Reyvow (Generic Lasmiditan)
Actual product appearance may differ slightly.
Why is this medication prescribed?
Lasmiditan is used to treat the symptoms of migraine headaches (severe throbbing headaches that sometimes are accompanied by nausea and sensitivity to sound and light). Lasmiditan is in a class of medications called selective serotonin receptor agonists. Lasmiditan may work by stopping pain signals from being sent to the brain and stopping inflammation of the nerves that cause symptoms of migraine. Lasmiditan does not prevent migraine attacks or reduce the number of headaches you have.
How should this medicine be used?
Lasmiditan comes as a tablet to take by mouth. It is usually taken at the first sign of a migraine headache. If your symptoms improve after you take lasmiditan but return within 24 hours, do not take a second tablet. You should not take more than one dose of lasmiditan in a 24-hour period. Follow the directions on your prescription label carefully, and ask your doctor or pharmacist to explain any part you do not understand. Take lasmiditan exactly as directed. Do not take more or less of it or take it more often than prescribed by your doctor.
If you take lasmiditan more often or for longer than the recommended period of time, your headaches may get worse or may occur more frequently. You should not take lasmiditan or any other headache medication for more than 10 days per month. Call your doctor if you need to take lasmiditan to treat more than four headaches in a 1-month period.
Lasmiditan may be habit forming. Do not take a larger dose, take it more often, or take it for a longer period of time than prescribed by your doctor.
Other uses for this medicine
This medication may be prescribed for other uses; ask your doctor or pharmacist for more information.
What special precautions should I follow?
Before taking lasmiditan,
- Tell your doctor and pharmacist if you are allergic to lasmiditan, any other medications, or any of the ingredients in lasmiditan tablets. Ask your pharmacist or check the Medication Guide for a list of the ingredients.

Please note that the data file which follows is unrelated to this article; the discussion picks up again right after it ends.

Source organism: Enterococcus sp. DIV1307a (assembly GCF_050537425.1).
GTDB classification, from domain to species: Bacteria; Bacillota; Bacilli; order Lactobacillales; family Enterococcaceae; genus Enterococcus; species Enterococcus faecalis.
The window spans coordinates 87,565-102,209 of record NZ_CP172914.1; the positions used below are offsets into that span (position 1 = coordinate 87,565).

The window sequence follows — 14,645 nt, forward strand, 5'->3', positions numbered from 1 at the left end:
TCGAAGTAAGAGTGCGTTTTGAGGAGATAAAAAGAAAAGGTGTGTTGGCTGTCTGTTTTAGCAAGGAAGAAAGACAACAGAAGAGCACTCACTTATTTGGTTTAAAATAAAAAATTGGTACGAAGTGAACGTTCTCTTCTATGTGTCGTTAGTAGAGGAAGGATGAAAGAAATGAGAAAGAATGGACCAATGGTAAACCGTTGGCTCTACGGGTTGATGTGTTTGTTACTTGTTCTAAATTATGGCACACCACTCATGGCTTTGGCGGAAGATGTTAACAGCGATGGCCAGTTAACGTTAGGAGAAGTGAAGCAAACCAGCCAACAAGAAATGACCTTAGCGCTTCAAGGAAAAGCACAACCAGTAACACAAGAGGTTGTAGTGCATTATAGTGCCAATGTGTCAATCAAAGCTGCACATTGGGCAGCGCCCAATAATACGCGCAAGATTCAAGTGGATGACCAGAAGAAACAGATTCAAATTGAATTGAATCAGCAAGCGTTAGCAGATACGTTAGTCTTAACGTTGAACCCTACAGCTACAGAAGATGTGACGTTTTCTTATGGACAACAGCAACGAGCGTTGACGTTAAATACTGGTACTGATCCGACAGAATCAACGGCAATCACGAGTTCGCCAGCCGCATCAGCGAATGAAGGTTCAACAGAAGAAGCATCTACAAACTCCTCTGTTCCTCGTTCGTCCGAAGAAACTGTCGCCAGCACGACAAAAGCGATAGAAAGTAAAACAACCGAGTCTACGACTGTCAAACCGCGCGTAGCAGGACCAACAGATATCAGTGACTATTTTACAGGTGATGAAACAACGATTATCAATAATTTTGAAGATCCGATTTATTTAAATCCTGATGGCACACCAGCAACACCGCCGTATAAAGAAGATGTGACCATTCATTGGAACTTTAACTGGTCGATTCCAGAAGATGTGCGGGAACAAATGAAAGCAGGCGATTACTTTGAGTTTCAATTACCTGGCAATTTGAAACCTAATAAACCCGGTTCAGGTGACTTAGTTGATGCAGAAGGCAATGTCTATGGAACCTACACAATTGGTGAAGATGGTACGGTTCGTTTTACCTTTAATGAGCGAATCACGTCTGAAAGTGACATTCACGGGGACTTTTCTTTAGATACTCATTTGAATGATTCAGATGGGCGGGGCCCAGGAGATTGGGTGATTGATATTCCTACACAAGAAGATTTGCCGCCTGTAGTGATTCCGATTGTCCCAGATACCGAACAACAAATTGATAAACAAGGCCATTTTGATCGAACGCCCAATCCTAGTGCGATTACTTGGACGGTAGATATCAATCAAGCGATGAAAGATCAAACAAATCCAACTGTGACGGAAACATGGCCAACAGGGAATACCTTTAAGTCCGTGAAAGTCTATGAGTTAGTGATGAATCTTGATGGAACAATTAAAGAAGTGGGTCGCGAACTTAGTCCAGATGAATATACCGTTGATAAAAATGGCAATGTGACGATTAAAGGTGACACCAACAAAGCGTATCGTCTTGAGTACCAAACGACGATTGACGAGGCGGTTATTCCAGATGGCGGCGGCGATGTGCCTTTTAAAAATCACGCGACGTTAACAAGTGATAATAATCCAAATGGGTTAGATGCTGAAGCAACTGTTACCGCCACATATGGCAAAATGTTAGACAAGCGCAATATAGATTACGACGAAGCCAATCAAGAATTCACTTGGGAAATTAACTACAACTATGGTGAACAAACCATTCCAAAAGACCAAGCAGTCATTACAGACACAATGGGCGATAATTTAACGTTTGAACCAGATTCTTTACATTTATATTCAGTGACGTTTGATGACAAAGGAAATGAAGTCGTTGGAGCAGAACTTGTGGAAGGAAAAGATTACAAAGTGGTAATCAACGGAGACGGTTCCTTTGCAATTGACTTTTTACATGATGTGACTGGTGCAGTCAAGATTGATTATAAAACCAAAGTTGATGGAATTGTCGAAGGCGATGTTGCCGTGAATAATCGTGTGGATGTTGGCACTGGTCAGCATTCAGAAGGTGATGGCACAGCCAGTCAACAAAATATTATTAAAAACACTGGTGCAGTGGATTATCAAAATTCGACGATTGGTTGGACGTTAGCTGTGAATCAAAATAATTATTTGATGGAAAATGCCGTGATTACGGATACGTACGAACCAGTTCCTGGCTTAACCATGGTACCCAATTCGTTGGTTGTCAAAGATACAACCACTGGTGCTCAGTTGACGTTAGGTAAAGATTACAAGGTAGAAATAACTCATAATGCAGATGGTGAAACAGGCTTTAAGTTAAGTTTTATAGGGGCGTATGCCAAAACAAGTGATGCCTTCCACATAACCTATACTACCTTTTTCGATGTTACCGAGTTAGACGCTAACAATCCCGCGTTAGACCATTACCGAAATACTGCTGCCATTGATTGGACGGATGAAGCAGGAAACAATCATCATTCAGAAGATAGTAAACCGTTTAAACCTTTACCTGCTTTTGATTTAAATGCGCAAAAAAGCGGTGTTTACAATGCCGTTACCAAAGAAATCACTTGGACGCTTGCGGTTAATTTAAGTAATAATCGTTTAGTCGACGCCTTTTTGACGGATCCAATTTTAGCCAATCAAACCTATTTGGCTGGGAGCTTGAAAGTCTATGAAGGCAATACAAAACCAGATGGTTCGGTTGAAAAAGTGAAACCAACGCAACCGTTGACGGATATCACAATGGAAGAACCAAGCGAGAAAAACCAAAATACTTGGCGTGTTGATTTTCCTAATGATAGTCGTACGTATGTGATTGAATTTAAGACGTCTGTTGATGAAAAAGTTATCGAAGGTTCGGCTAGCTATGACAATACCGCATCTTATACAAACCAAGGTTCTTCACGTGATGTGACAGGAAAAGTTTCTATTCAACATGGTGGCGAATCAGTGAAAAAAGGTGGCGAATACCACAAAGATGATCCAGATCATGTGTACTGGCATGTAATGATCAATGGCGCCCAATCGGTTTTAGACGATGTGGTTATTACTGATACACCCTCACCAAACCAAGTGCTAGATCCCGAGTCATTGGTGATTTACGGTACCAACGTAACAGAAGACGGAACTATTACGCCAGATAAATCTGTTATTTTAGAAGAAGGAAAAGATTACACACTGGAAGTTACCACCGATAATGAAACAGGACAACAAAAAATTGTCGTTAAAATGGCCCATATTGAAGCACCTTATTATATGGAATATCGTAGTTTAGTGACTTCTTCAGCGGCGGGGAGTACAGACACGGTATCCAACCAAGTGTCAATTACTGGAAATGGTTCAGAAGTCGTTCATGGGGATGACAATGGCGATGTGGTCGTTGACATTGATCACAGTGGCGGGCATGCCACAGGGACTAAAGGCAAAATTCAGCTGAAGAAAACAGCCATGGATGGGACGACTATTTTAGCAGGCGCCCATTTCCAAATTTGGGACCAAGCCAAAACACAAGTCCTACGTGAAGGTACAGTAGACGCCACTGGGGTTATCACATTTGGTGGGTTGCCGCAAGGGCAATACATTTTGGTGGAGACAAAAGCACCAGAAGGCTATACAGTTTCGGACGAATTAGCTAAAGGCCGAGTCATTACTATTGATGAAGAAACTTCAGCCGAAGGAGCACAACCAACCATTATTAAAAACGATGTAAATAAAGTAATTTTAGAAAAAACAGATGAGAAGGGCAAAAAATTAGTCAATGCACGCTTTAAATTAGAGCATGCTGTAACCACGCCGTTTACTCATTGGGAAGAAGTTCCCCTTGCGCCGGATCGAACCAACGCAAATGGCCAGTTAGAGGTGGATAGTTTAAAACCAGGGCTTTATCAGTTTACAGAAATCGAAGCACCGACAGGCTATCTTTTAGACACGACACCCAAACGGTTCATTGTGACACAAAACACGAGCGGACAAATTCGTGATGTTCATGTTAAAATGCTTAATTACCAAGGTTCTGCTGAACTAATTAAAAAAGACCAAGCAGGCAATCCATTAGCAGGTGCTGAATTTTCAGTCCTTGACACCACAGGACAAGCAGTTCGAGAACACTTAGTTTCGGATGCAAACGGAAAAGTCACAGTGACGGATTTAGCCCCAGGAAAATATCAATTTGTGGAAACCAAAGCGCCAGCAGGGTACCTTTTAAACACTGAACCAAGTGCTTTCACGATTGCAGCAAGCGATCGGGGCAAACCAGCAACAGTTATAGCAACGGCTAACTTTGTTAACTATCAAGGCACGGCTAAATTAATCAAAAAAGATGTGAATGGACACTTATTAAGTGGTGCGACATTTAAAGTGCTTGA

- Tell your doctor and pharmacist what other prescription and nonprescription medications, vitamins, nutritional supplements, and herbal products you are taking. Be sure to mention any of the following: antidepressants such as amitriptyline, amoxapine (Asendin), clomipramine (Anafranil), desipramine (Norpramin), doxepin (Silenor, Zonalon), imipramine (Tofranil), nortriptyline (Pamelor), protriptyline (Vivactil), and trimipramine; dextromethorphan (found in many cough medications; in Nuedexta); propranolol (Hemangeol, Inderal, Innopran); sedatives, sleeping pills, or tranquilizers; selective serotonin reuptake inhibitors (SSRIs) such as citalopram (Celexa), escitalopram (Lexapro), fluoxetine (Prozac, Sarafem, Selfemra, in Symbyax), fluvoxamine (Luvox), paroxetine (Brisdelle, Paxil, Pexeva), and sertraline (Zoloft); and selective serotonin/norepinephrine reuptake inhibitors (SNRIs) such as desvenlafaxine (Pristiq), duloxetine (Cymbalta, Drizalma Sprinkle), levomilnacipran (Fetzima), and venlafaxine (Effexor). Also tell your doctor or pharmacist if you are taking the following medications or have stopped taking them within the past two weeks: isocarboxazid (Marplan), phenelzine (Nardil), selegiline (Ensam, Zelapar), and tranylcypromine (Parnate). Your doctor may need to change the doses of your medications or monitor you carefully for side effects. Many other medications may also interact with lasmiditan, so be sure to tell your doctor about all the medications you are taking, even those that do not appear on this list.
- Tell your doctor what herbal products and nutritional supplements you are taking, especially St. John’s wort and tryptophan.
- Tell your doctor if you have or have ever had high blood pressure; slow, weak, or irregular heart beat; or liver problems.